What does the Autumn Budget 2021 mean for the UK property market?

By SofiaNovember 16, 2021London's Blogs

Autumn property market

The government recently released its Autumn Budget 2021, unveiling plans for the property market and investment into housing. What does the budget mean for the property market and what are the key takeaways you need to know following Rishi Sunak’s announcement?

Main takeaways for the property market:

  1. £24 billion for new housing, with £11.5 billion spent on 180,000 new affordable homes
  2. £5 billion of funding to remove unsafe cladding from high-risk buildings
  3. £639 million to address rough sleeping and homelessness

How does this compare to the Spring Budget?

Compared to the Spring Budget 2021, the property market has received significantly less attention than in the last year or so, following the recent sustained boost in the market. In Spring, the government announced an extension to the stamp duty holiday and introduced a new mortgage guarantee scheme, with the aim of encouraging property sales and increasing demand following multiple national lockdowns.

In 2019-2020, housing supply has reached record levels in England, with up to 244,000 homes supplied which is an increase from 137,000 in 2010-2011. This time around, the government is putting a focus on ensuring that housing is affordable for all with the following investments:

1. £24 billion for new housing

Committed to turning ‘generation rent into generation buy’, Sunak announced the government is building on its existing commitments by promising £24 billion for housing. This includes an investment of £11.5 billion which will be used to build up to 180,000 affordable homes through the Affordable Homes Programme. This is the largest cash investment in a decade, with 65%, around two thirds, being used for homes outside of London.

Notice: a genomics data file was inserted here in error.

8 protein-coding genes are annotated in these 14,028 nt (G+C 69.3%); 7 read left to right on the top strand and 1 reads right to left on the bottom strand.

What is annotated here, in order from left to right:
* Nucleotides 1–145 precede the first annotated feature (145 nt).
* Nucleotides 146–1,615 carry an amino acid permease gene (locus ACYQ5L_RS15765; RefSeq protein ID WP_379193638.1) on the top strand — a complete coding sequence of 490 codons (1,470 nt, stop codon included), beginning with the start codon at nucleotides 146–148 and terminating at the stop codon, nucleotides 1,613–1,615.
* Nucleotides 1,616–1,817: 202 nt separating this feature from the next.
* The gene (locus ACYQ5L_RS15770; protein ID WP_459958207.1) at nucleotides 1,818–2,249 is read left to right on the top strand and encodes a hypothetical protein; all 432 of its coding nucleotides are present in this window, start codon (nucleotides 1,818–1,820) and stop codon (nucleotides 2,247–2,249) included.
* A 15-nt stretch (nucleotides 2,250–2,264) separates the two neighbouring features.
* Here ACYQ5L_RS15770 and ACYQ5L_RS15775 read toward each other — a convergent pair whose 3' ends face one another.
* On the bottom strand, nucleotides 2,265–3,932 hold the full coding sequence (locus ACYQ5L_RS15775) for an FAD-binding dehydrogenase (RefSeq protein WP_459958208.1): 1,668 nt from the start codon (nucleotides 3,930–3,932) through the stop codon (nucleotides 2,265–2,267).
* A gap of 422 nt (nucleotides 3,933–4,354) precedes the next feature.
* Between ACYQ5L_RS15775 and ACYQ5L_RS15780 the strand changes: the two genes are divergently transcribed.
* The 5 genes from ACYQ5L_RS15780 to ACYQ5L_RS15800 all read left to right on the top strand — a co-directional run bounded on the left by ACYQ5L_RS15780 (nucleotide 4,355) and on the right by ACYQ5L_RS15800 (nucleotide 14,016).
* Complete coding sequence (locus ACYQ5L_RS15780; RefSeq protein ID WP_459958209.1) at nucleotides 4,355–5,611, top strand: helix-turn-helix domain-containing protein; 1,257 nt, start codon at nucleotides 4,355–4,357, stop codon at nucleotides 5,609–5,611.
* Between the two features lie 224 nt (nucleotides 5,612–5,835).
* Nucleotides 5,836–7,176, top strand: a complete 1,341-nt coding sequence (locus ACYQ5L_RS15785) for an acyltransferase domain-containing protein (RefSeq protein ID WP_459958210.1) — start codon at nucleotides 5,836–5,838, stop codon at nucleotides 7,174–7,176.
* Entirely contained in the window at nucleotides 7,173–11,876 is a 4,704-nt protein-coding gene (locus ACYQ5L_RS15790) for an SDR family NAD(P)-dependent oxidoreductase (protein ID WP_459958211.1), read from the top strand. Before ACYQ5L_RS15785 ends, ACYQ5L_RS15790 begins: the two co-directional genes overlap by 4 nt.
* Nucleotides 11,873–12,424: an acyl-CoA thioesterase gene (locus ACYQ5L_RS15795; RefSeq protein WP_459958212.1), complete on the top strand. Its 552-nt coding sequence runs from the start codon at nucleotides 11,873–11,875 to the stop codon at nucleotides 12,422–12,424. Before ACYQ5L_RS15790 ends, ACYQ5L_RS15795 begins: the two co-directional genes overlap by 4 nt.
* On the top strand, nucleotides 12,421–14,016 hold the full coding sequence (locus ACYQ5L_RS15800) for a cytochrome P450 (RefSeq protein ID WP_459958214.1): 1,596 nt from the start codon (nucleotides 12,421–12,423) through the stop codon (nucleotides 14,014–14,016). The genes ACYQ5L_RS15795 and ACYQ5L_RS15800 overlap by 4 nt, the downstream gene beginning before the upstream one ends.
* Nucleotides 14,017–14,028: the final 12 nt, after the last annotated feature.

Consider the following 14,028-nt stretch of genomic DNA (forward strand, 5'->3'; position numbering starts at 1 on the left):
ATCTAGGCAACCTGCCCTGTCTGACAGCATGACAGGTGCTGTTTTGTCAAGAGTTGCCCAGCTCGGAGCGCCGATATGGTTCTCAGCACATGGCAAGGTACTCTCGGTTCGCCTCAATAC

2. £5 billion to remove unsafe cladding

The government has pledged £5 billion to remove unsafe cladding from high-risk buildings, as a step towards helping residents feel safe in their homes following the Grenfell tragedy in 2017. The funding granted to removing unsafe cladding is supported by revenues raised from the new Residential Property Developer Tax, which is a 4% tax levy on the UK’s biggest property developers.

3. £639 million to help end rough sleeping and homelessness

The government has granted £639 million in resources as part of its commitment to end rough sleeping. This is an increase of 85% from recent years which brings funding to £1.9 billion to tackle rough sleeping and homelessness. The number of rough sleepers has reduced from 4,800 in 2017 to 2,700 in 2020. The funding will give rough sleepers secure accommodation, and provide treatment for those who need it.

The Budget has been largely met with contentions by the UK property market, with some experts saying that not enough attention and funding has been granted. With the end of the Help to Buy scheme, as well as no further announcements regarding stamp duty, the Autumn Budget shifted from boosting the economy following the pandemic to making housing more safe and affordable for all. 

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